A caricature of the day on the South Sea Company, 1720
A caricature of the day on the South Sea Company, 1720

The Whigs under King William had created the great financial corporation of the Bank of England. Of the commercial corporations the greatest was the East India Company, which, originally associated rather with the Tories, had also become preponderantly Whig since its union with the Second East India Company. The Bank and the East India Company were both extremely useful to the Whigs, while a Tory Government could not with equal confidence rely upon their help. Hence when the Tories came into power in 1710 they created another commercial association in the hope that it would serve them as the other corporations served the Whigs. This was the South Sea Company, with a commercial programme based upon the rights and privileges which were to be the reward of the peace which Harley and St. John at once set about negotiating.

It was anticipated that the monopoly of the South Sea trade which was formally opened to England by the Treaty of Utrecht would soon bring immense wealth to the South Sea Company. The company, in return for the monopoly, took over the government debt of ten millions, the government appropriating to it for the payment of interest the proceeds of particular duties.

Rising National Debt
There was in fact a substantial trade, and the position of the com­pany as originally constituted was reasonably sound. But shortly afterwards Europe was visited by an epidemic of speculative mania. The thing was not confined to England; France went crazy over the fabric of crazy finance erected by Law of Lauriston. Until 1719 the South Sea Company so far prospered that its shares stood at a premium, now at the close of the War of the Spanish Succession the National Debt amounted to more than fifty millions, and the annual charges thereon were more than three and a quarter millions. These figures seemed alarming, and there was a very strong desire to reduce the debt as rapidly as possible.

But very little had been done in this direction by Walpole's institution of a sinking fund, made just before the Whig split. The South Sea Company now came forward with a proposal to take over another thirty millions of the National Debt, which would be converted into South Sea stock, and to pay seven and a half millions to the government, in return for which then? existing privileges in the South Sea trade were, to be expanded into an entire monopoly, and the expenses of management entailed by the scheme were to be provided for by the Treasury, Government adopted the scheme in spite without restoring public credit.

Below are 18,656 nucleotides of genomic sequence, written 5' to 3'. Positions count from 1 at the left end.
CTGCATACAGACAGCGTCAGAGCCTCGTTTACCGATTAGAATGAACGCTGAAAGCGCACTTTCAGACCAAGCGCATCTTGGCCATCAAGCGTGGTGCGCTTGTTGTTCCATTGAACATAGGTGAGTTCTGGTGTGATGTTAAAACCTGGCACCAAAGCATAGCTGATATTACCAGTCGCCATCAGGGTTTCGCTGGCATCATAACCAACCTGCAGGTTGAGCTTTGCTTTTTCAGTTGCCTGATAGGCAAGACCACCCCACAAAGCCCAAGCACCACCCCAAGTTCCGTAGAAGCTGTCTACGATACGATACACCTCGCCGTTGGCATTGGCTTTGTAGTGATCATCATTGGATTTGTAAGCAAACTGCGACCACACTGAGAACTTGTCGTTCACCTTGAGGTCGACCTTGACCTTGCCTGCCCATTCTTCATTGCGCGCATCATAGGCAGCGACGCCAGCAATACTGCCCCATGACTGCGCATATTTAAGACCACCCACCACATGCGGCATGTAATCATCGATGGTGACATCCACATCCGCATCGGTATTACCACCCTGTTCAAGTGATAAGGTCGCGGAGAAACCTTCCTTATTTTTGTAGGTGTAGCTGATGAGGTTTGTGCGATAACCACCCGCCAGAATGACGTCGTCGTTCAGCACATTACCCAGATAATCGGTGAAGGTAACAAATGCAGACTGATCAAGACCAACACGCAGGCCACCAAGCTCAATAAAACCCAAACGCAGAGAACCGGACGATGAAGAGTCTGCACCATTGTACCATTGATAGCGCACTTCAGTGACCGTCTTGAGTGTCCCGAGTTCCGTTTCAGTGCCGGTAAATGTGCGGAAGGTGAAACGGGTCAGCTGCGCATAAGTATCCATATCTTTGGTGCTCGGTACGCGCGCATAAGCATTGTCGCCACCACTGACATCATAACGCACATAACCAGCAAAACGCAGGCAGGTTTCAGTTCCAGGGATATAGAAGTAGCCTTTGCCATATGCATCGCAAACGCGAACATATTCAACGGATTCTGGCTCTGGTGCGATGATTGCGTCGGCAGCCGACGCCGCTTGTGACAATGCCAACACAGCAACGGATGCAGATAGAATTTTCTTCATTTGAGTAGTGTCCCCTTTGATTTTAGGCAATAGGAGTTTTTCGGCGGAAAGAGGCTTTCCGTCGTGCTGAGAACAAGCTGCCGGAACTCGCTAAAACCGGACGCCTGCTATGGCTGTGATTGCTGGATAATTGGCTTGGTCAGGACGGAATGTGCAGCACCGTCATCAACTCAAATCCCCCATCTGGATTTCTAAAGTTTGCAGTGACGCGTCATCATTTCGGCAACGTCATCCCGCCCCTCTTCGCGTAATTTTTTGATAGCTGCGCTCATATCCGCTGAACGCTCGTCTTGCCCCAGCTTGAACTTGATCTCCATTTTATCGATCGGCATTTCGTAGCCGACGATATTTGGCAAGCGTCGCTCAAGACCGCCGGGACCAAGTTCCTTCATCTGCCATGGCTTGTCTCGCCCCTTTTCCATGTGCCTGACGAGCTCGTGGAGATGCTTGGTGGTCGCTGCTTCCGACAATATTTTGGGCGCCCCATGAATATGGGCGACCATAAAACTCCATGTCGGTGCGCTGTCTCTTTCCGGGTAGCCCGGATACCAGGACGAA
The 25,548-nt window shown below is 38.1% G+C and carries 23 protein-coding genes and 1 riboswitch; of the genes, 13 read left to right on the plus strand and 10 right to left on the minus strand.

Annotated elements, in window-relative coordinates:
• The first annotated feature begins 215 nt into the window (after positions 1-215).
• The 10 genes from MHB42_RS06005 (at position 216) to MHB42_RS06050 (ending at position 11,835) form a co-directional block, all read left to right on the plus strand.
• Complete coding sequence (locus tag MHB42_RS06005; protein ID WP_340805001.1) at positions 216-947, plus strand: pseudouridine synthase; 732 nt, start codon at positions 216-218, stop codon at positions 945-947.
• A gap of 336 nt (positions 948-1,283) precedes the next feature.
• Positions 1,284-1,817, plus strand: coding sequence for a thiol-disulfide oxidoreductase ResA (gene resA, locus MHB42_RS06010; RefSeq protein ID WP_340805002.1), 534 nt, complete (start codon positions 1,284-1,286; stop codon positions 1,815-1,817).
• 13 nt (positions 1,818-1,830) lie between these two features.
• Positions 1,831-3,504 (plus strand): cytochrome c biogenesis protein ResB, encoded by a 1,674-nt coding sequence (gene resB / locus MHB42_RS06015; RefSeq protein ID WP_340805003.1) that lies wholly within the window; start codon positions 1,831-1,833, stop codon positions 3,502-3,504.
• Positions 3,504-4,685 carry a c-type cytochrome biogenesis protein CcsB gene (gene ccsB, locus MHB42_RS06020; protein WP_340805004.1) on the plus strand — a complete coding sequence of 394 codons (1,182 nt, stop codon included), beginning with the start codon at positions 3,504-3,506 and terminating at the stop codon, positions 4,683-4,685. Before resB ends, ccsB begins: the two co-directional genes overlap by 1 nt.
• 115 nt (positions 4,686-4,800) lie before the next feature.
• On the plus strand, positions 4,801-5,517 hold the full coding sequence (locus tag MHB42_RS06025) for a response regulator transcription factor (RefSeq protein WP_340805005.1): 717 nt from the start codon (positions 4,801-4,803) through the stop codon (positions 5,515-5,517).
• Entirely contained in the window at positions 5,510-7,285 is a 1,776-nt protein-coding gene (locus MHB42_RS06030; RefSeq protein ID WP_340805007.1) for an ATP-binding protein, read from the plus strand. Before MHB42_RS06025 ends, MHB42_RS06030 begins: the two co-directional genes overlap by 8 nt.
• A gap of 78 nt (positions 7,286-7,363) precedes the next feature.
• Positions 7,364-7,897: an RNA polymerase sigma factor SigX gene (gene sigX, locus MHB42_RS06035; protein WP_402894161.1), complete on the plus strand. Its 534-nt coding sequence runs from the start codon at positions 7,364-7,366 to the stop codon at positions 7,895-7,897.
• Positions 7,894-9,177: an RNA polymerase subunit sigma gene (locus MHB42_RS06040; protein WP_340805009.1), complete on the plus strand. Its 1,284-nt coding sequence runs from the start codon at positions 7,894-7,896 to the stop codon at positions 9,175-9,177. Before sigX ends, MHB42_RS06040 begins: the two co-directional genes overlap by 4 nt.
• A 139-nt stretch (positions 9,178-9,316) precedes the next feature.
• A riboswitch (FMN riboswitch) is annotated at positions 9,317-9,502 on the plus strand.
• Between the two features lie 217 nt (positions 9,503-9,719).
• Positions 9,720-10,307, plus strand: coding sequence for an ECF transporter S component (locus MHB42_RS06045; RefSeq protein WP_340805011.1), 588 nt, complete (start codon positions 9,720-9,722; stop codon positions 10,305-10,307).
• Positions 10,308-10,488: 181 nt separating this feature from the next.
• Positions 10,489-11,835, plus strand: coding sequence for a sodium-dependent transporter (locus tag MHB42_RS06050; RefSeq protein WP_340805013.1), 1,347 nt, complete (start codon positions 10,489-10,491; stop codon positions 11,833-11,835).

Collapse of the South Sea Company
The company itself was preserved with its nominal shares of £100, once worth £1000, reduced to £33. The private property of directors was confiscated, and provided some two millions for the immediate relief of the sufferers from the catastrophe. The Government's claim on the company for the promised seven millions was cancelled. The South Sea Company remained a going concern. As for the ministry, Ayslabie, the Chancellor of the Exchequer, was expelled from the House in disgrace. Sunderland was deservedly acquitted, but the bitterness of popular feeling forced him into retirement. Stanhope, conspicuously honest and blameless, might have held his own, but was killed by the shock of the whole affair. Townshend and Walpole became the first ministers of the Crown.

This article is excerpted from the book, 'A History of the British Nation', by AD Innes, published in 1912 by TC & EC Jack, London. I picked up this delightful tome at a second-hand bookstore in Calgary, Canada, some years ago. Since it is now more than 70 years since Mr Innes's death in 1938, we are able to share the complete text of this book with Britain Express readers. Some of the author's point of view may not be currently accepted by modern historians, but it is worth reading as a period piece of British attitudes at the time of writing.

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